Capshaw's turf: CDF seeks new Fridays venue
When Charlottesville inked a deal to turn its amphitheater space over to rock promoter/real estate magnate Coran Capshaw, the people running Fridays After 5 wondered what role– if any– they would have in one of the city's most popular events.
Fears of no Fridays seemed assuaged in June after a meeting with a Capshaw rep, but the euphoria proved premature. The last show of the season is October 1.
"It is the last Fridays After 5 as we know it," says Eric Lamb, president of the Charlottesville Downtown Foundation, the group that has been running the show.
"This is huge," says musician Ray Caddell of Big Ray and the Kool Kats. "There should have been many public hearings. I think it deserved a referendum."
According to City Council Clerk Jeanne Cox, one public hearing on the amphitheater was held December 1, 2003.
Also, the meetings of the Charlottesville Industrial Development Authority, which negotiated the 40-year lease with Capshaw, are open to the public.
According to the agreement, the city and CIDA will give Capshaw $3.4 million in below-market loans. Capshaw will have to build and maintain the amphitheater– and occasionally allow the city to use it rent-free.
Caddell, who's played nine seasons at Fridays, mentioned the upcoming changes during his September 10 performance, and was amazed at the number of people unaware that Fridays on the lawn are history after this season. The new amphitheater will feature a giant tent with concrete covering the grassy lawn on the east end of the Downtown Mall.
"I think fine-tuning it is different from changing the physicality, the look, and the philosophy of the event," Caddell says.
City Councilor Blake Caravati disagrees. "We went to [Capshaw] to take it to the next level," he says.
The CDF, which holds the trademark to the "Fridays After 5" moniker, is so unsure of its future with Capshaw's company, Charlottesville Pavillion LLC, that it has formed a "venue search" committee, according to CDF director Gail Weakley.
"We were approached to take a different night of the week," says Lamb. "We felt that would be financial suicide. We're not going to have the same crowd on a Tuesday night as on a Friday."
" 'Financial suicide' is pretty dramatic," says Ken McDonald, who manages Capshaw's company. Several ideas for involving CDF in Pavillion LLC's plans have been discussed, according to McDonald, but no formal proposals have materialized.
"We asked them, how do you see yourself as a group in the new amphitheater? They're to come back with a proposal. I look forward to continuing to work with them," he says.
"They still want us to take care of the manpower," explains Lamb. "My first concern is how the charities would be funded."
CDF has long profited from beer sales, and poured money– an average of $70,000 annually, Weakley says– into various charities that provide security and serve the brews.
McDonald assures that there will be a Fridays event on Fridays– and a charitable component. "That's part of giving back to the community," McDonald says. "We're happy to talk to all of them."
Still, CDFers are not convinced they'll have a role.
"The contract says a Fridays-type event," says Weakley. "It did not guarantee a Fridays After 5. It did not guarantee the CDF. To see it all come to an end, it's sad."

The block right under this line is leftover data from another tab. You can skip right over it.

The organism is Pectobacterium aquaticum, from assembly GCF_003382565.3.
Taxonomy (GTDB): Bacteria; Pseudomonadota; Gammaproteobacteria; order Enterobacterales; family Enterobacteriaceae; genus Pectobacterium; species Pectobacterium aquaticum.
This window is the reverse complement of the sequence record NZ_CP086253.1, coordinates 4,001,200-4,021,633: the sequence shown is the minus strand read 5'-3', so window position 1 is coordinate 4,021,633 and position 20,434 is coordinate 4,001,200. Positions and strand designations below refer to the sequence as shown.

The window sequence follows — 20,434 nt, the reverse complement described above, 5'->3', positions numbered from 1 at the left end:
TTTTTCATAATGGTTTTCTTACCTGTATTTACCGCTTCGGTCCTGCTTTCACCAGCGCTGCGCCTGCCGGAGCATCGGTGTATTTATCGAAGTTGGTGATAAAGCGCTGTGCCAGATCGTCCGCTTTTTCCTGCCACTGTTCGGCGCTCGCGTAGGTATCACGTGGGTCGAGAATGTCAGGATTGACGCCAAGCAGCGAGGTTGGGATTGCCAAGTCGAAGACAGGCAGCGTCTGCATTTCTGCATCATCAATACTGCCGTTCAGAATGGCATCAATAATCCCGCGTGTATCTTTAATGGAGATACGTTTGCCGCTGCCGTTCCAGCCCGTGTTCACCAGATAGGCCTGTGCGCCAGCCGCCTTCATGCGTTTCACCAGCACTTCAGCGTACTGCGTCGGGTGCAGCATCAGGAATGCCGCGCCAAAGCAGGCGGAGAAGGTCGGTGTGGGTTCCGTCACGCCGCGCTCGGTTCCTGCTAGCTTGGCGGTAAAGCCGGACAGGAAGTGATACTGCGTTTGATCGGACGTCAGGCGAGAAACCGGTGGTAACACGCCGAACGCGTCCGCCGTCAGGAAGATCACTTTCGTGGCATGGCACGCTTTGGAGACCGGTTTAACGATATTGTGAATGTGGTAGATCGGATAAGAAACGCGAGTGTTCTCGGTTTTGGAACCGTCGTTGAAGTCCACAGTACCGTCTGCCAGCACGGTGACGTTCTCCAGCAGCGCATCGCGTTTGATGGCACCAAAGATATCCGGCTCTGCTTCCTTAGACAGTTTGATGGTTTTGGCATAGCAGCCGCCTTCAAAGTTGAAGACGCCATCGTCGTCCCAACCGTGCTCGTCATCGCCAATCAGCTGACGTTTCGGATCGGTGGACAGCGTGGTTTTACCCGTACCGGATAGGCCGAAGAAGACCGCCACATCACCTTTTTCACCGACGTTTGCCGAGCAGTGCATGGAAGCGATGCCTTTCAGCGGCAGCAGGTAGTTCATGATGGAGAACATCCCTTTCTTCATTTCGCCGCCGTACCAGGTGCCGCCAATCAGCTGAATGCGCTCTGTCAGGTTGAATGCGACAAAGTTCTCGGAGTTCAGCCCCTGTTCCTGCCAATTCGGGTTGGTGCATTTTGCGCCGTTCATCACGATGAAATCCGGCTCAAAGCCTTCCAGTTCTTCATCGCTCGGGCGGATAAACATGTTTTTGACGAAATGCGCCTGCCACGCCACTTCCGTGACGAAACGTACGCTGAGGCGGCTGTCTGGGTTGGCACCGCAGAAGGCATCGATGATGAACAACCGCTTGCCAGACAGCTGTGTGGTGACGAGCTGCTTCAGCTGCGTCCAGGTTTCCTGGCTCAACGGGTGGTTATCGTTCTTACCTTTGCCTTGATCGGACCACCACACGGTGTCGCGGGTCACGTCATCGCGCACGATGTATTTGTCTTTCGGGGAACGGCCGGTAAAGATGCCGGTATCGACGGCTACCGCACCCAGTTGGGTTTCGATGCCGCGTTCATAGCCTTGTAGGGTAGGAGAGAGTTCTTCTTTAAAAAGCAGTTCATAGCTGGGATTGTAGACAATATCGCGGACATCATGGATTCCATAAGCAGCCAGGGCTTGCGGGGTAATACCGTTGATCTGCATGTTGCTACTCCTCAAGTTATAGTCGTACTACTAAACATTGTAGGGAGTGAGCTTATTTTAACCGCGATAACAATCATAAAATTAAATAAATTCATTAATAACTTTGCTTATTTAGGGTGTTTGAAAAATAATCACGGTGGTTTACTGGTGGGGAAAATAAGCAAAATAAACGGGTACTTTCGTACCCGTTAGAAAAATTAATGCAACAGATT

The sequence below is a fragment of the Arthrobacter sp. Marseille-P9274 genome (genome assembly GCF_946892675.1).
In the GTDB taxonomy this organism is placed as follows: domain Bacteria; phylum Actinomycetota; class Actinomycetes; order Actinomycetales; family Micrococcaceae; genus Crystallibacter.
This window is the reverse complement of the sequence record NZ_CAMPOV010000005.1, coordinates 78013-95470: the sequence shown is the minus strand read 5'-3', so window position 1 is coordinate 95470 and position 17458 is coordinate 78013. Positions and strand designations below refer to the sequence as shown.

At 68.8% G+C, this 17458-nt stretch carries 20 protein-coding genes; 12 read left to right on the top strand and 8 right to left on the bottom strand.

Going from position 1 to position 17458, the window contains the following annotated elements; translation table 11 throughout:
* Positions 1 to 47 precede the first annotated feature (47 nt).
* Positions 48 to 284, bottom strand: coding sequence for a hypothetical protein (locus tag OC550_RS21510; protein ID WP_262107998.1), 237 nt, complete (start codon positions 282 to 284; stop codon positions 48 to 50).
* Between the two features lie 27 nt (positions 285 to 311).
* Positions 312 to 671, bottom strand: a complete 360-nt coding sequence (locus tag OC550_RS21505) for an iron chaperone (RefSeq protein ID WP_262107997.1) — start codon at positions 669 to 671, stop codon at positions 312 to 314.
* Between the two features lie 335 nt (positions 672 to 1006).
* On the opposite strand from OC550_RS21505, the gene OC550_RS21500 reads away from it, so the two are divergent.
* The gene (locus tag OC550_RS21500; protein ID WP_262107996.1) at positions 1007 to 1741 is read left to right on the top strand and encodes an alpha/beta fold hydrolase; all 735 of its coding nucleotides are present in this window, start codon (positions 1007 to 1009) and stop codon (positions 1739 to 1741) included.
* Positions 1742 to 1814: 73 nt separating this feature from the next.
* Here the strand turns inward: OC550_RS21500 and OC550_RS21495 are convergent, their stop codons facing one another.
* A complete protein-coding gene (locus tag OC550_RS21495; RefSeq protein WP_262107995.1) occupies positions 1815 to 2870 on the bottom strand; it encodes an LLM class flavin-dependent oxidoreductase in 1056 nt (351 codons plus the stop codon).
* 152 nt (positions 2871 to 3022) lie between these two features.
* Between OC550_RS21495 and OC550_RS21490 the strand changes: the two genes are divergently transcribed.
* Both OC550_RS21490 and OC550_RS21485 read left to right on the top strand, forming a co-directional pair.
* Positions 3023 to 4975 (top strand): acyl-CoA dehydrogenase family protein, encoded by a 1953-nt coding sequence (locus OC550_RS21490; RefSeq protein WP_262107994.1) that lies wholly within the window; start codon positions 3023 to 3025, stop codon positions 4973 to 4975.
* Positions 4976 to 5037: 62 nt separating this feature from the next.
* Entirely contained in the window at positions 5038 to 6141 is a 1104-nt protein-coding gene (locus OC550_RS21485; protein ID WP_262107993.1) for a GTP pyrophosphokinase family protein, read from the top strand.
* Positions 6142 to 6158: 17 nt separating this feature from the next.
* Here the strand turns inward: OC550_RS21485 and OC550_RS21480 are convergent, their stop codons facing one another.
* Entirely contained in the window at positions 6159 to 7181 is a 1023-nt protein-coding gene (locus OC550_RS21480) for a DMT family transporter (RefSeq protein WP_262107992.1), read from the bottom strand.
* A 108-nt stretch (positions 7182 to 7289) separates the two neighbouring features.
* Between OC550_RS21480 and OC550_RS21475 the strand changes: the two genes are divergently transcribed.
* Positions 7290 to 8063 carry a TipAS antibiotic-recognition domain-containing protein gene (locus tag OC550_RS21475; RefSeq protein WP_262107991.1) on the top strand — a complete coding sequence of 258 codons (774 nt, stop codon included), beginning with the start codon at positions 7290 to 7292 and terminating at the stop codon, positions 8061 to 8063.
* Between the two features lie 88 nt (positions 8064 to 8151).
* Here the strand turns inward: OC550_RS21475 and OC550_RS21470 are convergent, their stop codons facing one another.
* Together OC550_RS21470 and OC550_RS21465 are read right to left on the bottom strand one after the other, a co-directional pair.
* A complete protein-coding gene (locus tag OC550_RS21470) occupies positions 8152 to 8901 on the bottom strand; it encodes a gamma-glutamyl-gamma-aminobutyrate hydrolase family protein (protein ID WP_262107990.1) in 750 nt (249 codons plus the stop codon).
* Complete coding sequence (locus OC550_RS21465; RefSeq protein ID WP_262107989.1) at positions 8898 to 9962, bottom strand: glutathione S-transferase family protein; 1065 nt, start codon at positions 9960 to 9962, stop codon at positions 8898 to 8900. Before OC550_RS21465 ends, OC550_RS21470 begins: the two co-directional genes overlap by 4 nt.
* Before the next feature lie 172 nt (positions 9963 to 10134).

The Downtown Foundation was formed in the late 1980s to revitalize the almost deserted Downtown Mall. "Anybody who walks down here can see we've accomplished our task," says Weakley, who points to the families and restaurants as obvious signs of a bustling cityscape.
"With no disrespect to CDF," says City Councilor Kevin Lynch, "I think they've done a great job. But that doesn't mean someone else can't."
"CDF has to fit into the future," says Caravati. "We're not going to fit the future into CDF."
Certainly there have been some historical grumblings about CDF management. In the group's early days, it won a city commitment for $150,000 but ended up getting just $115,000 due to difficulties raising matching funds. In 1992, the organization's finances were the subject of a police probe. And the 2003 decision to charge an entry fee proved so unpopular that Fridays went back to free admission this year.
Of course, management could do nothing about the rains that canceled seven shows and dampened attendance for eight others last year.
Lamb is disappointed that, with CDF's 17-year history with Charlottesville, the city leapt for Capshaw. "A lot of people had no idea it happened," he says. "One of our board members happened to be flipping channels and saw City Council approving it."
Caravati contends CDF has been "fully aware" of the plans to put Capshaw in charge.
And Lynch is pleased that Kirby Hutto, who ran the CDF from 1992 to 1996 and brought the almost-ready-for-primetime Dave Matthews Band to Fridays, has been hired as the amphitheater's general manager.
"Kirby has a good handle on the local and regional music scene," says Lynch. "And he did it on a lot smaller budget than they have now."
Lamb is philosophical that CDF's tenure with Fridays could be coming to an end. "It may be time for CDF to do new things," he says.
But Caddell, who performs all over America, is not so reconciled. "I'm horrified about it," he says. "No one has a venue as cute and family-friendly as we do. It's one of the few free events in the state, and that's part of its charm. It's who Charlottesville is.
"I just can't believe we gave away Fridays After 5– and we did," he says in disbelief.
PHOTO OF CAPSHAW
Capshaw signed a 40-year lease on the amphitheater June 7.
FILE PHOTO BY JEN FARIELLO
FILE PHOTO OF HUTTO
Kirby Hutto: back in action
FILE PHOTO BY JEN FARIELLO
PHOTO OF CADDELL
Ray Caddell is appalled by the upcoming changes to Fridays After 5.
FILE PHOTO BY JEN FARIELLO